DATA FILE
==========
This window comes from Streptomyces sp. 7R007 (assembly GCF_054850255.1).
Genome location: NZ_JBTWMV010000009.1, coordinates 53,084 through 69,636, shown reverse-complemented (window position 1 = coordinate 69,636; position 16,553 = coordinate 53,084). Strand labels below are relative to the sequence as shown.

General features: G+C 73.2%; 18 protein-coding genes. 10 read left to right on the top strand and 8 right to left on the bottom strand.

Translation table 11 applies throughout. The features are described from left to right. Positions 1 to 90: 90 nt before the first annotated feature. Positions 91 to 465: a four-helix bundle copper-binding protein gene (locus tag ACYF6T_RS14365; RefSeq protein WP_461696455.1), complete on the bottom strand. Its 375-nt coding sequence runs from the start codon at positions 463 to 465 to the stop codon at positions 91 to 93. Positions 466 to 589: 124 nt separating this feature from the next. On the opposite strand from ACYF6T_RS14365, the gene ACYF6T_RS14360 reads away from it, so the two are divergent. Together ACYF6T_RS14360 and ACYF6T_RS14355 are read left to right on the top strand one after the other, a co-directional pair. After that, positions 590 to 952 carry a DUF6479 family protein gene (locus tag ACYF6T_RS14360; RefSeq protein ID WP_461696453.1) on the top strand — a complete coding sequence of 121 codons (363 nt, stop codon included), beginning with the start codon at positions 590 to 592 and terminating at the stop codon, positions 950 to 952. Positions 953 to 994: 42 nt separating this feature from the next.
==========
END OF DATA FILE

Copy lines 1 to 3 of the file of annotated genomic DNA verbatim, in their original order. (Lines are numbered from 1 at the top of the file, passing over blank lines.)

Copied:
This window comes from Streptomyces sp. 7R007 (assembly GCF_054850255.1).
Genome location: NZ_JBTWMV010000009.1, coordinates 53,084 through 69,636, shown reverse-complemented (window position 1 = coordinate 69,636; position 16,553 = coordinate 53,084). Strand labels below are relative to the sequence as shown.

General features: G+C 73.2%; 18 protein-coding genes. 10 read left to right on the top strand and 8 right to left on the bottom strand.